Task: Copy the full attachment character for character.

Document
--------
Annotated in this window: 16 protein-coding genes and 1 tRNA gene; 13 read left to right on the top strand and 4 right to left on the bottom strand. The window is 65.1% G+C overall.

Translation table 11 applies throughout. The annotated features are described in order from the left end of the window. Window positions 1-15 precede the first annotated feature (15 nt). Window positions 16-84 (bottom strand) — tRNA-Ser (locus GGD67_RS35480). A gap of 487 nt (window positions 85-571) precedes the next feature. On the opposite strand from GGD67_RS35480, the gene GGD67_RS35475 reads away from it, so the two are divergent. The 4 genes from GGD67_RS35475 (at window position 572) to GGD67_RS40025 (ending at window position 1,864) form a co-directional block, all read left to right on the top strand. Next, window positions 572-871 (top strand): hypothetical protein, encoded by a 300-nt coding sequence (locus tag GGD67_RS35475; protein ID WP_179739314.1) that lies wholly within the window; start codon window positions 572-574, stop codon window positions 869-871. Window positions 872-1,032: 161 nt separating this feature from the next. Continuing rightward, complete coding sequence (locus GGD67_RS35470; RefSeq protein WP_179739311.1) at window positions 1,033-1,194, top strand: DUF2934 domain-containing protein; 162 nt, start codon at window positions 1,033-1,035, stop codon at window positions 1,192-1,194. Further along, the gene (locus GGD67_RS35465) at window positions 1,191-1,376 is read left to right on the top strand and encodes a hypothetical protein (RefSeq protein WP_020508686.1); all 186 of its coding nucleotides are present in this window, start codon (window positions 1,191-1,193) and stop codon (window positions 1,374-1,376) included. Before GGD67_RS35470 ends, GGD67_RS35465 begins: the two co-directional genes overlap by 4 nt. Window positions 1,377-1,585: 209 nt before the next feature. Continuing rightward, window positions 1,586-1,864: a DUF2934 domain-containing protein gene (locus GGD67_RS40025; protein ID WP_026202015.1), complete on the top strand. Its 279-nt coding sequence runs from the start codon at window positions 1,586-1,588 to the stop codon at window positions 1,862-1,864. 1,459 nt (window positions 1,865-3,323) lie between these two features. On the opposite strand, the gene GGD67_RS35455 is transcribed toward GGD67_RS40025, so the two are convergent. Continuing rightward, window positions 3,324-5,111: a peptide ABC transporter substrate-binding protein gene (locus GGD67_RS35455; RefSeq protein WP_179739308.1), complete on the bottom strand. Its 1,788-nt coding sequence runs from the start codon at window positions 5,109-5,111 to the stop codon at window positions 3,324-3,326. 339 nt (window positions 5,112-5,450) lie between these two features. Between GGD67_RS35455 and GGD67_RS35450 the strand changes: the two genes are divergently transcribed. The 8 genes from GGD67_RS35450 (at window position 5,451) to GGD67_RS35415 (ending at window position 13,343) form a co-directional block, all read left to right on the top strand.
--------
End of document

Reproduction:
Annotated in this window: 16 protein-coding genes and 1 tRNA gene; 13 read left to right on the top strand and 4 right to left on the bottom strand. The window is 65.1% G+C overall.

Translation table 11 applies throughout. The annotated features are described in order from the left end of the window. Window positions 1-15 precede the first annotated feature (15 nt). Window positions 16-84 (bottom strand) — tRNA-Ser (locus GGD67_RS35480). A gap of 487 nt (window positions 85-571) precedes the next feature. On the opposite strand from GGD67_RS35480, the gene GGD67_RS35475 reads away from it, so the two are divergent. The 4 genes from GGD67_RS35475 (at window position 572) to GGD67_RS40025 (ending at window position 1,864) form a co-directional block, all read left to right on the top strand. Next, window positions 572-871 (top strand): hypothetical protein, encoded by a 300-nt coding sequence (locus tag GGD67_RS35475; protein ID WP_179739314.1) that lies wholly within the window; start codon window positions 572-574, stop codon window positions 869-871. Window positions 872-1,032: 161 nt separating this feature from the next. Continuing rightward, complete coding sequence (locus GGD67_RS35470; RefSeq protein WP_179739311.1) at window positions 1,033-1,194, top strand: DUF2934 domain-containing protein; 162 nt, start codon at window positions 1,033-1,035, stop codon at window positions 1,192-1,194. Further along, the gene (locus GGD67_RS35465) at window positions 1,191-1,376 is read left to right on the top strand and encodes a hypothetical protein (RefSeq protein WP_020508686.1); all 186 of its coding nucleotides are present in this window, start codon (window positions 1,191-1,193) and stop codon (window positions 1,374-1,376) included. Before GGD67_RS35470 ends, GGD67_RS35465 begins: the two co-directional genes overlap by 4 nt. Window positions 1,377-1,585: 209 nt before the next feature. Continuing rightward, window positions 1,586-1,864: a DUF2934 domain-containing protein gene (locus GGD67_RS40025; protein ID WP_026202015.1), complete on the top strand. Its 279-nt coding sequence runs from the start codon at window positions 1,586-1,588 to the stop codon at window positions 1,862-1,864. 1,459 nt (window positions 1,865-3,323) lie between these two features. On the opposite strand, the gene GGD67_RS35455 is transcribed toward GGD67_RS40025, so the two are convergent. Continuing rightward, window positions 3,324-5,111: a peptide ABC transporter substrate-binding protein gene (locus GGD67_RS35455; RefSeq protein WP_179739308.1), complete on the bottom strand. Its 1,788-nt coding sequence runs from the start codon at window positions 5,109-5,111 to the stop codon at window positions 3,324-3,326. 339 nt (window positions 5,112-5,450) lie between these two features. Between GGD67_RS35455 and GGD67_RS35450 the strand changes: the two genes are divergently transcribed. The 8 genes from GGD67_RS35450 (at window position 5,451) to GGD67_RS35415 (ending at window position 13,343) form a co-directional block, all read left to right on the top strand.